The suburbs of Paris erupted in violence after a police officer shot dead Nahel Marzouk, a 17-year-old French citizen of Algerian origin, on June 27. French cities and towns famous for museums and wines witnessed distressing scenes of torched vehicles, extensive arson attacks, and looting.
Around 200 shops were looted, and 300 bank branches were vandalized. Protestors clashed with the police, even as the President appealed for calm and thousands of arrests were made to restore order. Estimates suggest that the cost of repairs would exceed 1 billion euros.
The French are not new to protests and strikes. Street protests and work stoppages effectively demonstrate public ire and discord against government actions and reforms.
Earlier in the year, millions took to the streets to protest against President Macron's decision to raise the pension age to 64 from 62. The changes were deemed essential for France's financial health. Late last year, energy workers secured higher pay after stopping work.
But the nature of protests seems to have changed. The "very high level of violence" is raising concerns across Europe. The EU Commissioner for Justice Didier Reynders called for "a rethink" on the country's law enforcement.
"In France, what has been very striking over the years, with the Yellow Vests movement, pension reform, and now these riots – every time there is a very high level of violence," he said. "We really need to examine it, because it's problematic; sometimes it's the behavior of a certain number of police officers. We can see it in the tragic events that have occurred, and also in the behavior of people who have the right to demonstrate freely – it's a fundamental right – but not to loot stores, destroy businesses or destroy public property."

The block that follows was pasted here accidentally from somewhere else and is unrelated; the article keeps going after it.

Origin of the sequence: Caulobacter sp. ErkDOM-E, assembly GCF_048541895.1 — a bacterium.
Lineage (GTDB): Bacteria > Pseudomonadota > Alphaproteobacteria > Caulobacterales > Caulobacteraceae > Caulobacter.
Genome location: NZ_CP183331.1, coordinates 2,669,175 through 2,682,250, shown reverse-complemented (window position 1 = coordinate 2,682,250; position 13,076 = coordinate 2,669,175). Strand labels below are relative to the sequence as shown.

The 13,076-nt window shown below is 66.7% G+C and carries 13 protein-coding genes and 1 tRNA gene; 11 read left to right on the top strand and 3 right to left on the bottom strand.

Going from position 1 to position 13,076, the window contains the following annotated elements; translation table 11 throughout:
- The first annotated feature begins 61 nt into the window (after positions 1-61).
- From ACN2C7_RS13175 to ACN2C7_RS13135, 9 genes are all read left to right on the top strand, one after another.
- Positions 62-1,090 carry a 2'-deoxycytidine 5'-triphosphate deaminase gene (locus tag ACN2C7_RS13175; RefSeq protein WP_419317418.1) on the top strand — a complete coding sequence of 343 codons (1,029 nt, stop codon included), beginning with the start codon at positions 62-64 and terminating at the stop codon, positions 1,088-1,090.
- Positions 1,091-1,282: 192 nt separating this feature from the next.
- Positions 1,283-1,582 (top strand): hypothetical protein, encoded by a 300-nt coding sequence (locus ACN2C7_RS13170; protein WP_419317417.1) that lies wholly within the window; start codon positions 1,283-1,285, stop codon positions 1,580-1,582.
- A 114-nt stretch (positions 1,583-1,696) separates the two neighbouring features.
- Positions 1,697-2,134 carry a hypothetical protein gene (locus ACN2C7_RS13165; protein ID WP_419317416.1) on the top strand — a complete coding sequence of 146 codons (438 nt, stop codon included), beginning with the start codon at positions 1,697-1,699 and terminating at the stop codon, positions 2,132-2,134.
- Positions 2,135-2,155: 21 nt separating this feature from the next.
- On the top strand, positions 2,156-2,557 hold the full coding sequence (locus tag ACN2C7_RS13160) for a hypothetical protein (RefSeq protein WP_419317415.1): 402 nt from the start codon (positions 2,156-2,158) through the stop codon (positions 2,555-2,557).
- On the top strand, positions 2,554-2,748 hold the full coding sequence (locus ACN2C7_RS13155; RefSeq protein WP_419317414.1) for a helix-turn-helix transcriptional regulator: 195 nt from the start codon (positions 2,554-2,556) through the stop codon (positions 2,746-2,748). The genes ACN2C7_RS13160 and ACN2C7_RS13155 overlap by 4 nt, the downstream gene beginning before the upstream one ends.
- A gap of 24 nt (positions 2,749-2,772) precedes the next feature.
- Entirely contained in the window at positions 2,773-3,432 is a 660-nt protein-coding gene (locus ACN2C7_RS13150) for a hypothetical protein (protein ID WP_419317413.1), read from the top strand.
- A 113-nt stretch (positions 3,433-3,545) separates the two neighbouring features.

The latest riots have exposed the often-overlooked reality of French society. Lofty ideals of "Liberty, Equality, and Fraternity" are written into the country's constitution. Yet, the recent riots have shed light on deep-seated racism and Islamophobia. Many point to the lack of integration among even second-generation immigrants.
The far right is choosing to portray the wave of violence as a consequence of France's liberal immigration policy, while others point to the discrimination faced by minorities. For instance, most victims of traffic stop shootings since 2017 have been of either black or Arab origin.
The division in French society is glaringly apparent. Even as President Macron condemned the shooting as "inexplicable and inexcusable," a fundraiser set up for the policeman who shot Nahel Marzouk crossed 1.47 million euros ($1.6 million), much more than was raised for the victim. Meanwhile, donations to the fundraiser for Nahel's family raised just 215,000 euros ($234,079.10).
Other issues are contributing to the crisis. The glaring wealth gap in the country and the rising cost of living, made worse by the Ukraine war, have not helped matters. The Covid pandemic has also contributed to worsening the situation. According to the government's statistics, the virus impact and fatalities among Blacks and other minority communities were much more severe than in others.
There is even concern that the popularity of social media may have played a role in youngsters enthusiastically taking part in the rioting and looting. Reels and short videos of looting and arson were "celebrated" on social networks.
Massive police deployments have been made across the country to restore calm. A call to end the violence by Nahel Marzouk's family has helped soothe the crisis. But the nearly week-long violence is seen as a wakeup call to the French establishment that many say has followed a failed "official policy of color blindness."
Like our insights? Show your support by becoming a paid subscriber!